Google's patent creates streamlined interactive cords that expand beyond standard control systems to improve both functionality and, most importantly, security.
Forget the wireless trend. Google wants to revamp your accessories and appliances by equipping them with touch-enabled cords.
The company was granted a patent earlier this month titled “Interactive Cord,” which aims to improve the traditional cable associated with devices like phones, lamps, computers, and more.
The mechanism allows users to control devices via touch patterns on a cord instead of through buttons. Beyond replacing hardware, it could also provide an alternative to voice control.
Among its promised applications, it has the potential to shake up user authentication methods, which often rely on the use of passwords. A touch-enabled cord could enable verification that goes beyond typing in passwords and the use of methods like facial recognition or Touch ID.
Below, we take a look at how the interactive cord works and its potential use cases.
How It Works
The interactive cord has two main components: a cable and a fabric cord cover. Conductive thread is woven into the fabric cord covering, creating a touchpad that can detect taps, touches, swipes, and holds.
When a user’s finger touches the thread, the voltage triggers a preset function, like turning on a lamp or speaker.
For example, you can play a song by touching one section of the cord, and adjust the volume by touching another. Pressing two or more touchpoints at the same time can add additional functionality, such as the ability to fast forward through a song.
Among its benefits, the interactive cord is cheaper to produce than traditional cords, as it removes the need to build and connect extra hardware like switches or buttons. Traditional controls also “have problems with intrusion due to sweat and skin,” which the interactive cord might be able to solve for.
more security in user authentication
Perhaps its most interesting use case, Google’s interactive cord could introduce a new method for user authentication.
A wide array of touch patterns can be used — including tapping out a rhythm, touching specific or relative locations, applying varying amounts of pressure on the fabric cover, sliding down the cord, or manipulating the cord so one section touches another — to authenticate users on devices.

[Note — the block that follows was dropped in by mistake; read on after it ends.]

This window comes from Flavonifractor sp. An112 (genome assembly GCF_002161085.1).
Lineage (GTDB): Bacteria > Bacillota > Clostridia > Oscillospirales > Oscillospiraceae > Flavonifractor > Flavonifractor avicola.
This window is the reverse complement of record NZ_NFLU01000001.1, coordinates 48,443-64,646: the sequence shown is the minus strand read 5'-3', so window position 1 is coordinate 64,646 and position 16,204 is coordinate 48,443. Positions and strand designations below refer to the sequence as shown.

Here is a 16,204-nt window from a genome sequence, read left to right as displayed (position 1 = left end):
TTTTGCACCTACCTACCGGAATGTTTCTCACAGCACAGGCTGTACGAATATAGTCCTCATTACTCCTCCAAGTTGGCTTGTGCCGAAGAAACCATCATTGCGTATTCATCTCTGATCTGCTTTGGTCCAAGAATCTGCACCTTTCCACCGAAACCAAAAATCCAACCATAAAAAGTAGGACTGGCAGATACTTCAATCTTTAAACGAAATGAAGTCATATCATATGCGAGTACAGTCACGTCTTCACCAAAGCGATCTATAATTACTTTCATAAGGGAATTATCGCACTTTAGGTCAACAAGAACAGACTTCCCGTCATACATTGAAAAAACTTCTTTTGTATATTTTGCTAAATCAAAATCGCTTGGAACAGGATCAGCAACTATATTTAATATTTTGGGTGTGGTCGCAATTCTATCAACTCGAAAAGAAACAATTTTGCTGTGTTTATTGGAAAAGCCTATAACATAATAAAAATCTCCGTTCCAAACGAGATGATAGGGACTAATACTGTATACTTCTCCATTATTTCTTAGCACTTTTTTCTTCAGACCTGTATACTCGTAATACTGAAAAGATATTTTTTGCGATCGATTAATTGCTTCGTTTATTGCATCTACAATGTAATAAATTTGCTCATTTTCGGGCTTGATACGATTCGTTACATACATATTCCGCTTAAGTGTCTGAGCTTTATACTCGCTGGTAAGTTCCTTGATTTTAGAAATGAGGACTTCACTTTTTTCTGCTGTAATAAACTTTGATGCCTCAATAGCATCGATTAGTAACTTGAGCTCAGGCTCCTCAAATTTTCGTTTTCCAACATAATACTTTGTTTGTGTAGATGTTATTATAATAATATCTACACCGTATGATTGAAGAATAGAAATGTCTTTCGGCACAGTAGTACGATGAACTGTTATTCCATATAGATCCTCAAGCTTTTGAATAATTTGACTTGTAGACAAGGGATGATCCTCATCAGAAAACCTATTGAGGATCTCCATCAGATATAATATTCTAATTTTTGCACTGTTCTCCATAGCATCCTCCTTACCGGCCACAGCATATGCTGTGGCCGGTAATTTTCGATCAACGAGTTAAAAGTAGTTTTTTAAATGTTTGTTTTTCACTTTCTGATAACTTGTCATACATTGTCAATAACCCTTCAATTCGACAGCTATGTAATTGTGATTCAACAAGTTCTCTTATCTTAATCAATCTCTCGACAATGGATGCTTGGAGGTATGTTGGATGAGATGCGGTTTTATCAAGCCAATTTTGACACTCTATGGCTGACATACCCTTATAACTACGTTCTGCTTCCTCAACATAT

Google states this method of authentication is “less likely to be compromised by adversaries and those with malicious intent,” as the pattern is more difficult to discern than typing in numbers or letters. It’s also more discreet than voice commands.
For example, the cord can be used to backup or copy sensitive data from one device to another:
“In this scenario, [the] interactive cord may be implemented as a data transfer cord that prevents unauthorized copying of data. Thus, in order to copy data from one device to another, the user would need to provide the correct touch input pattern to the data transfer cord.”
Parents might also find this method useful when it comes to controlling the content their children have access to. Kids would not be able to retrieve media on a given device without applying the correct touch input pattern on their headphones or earbuds.
In both scenarios, information can only be accessed once a user provides the right touch pattern, likely benefiting use cases in both enterprise and consumer settings.
It might also benefit users looking to avoid talking aloud in public areas. Instead of speaking a response regarding sensitive materials, users can input a pattern. This also provides more security than, perhaps, responding with a number-based pattern that someone could more easily pick up on.
In an era of ever-increasing concerns about privacy paired with the demands of convenience from users, a low profile interactive cord may provide a compelling solution.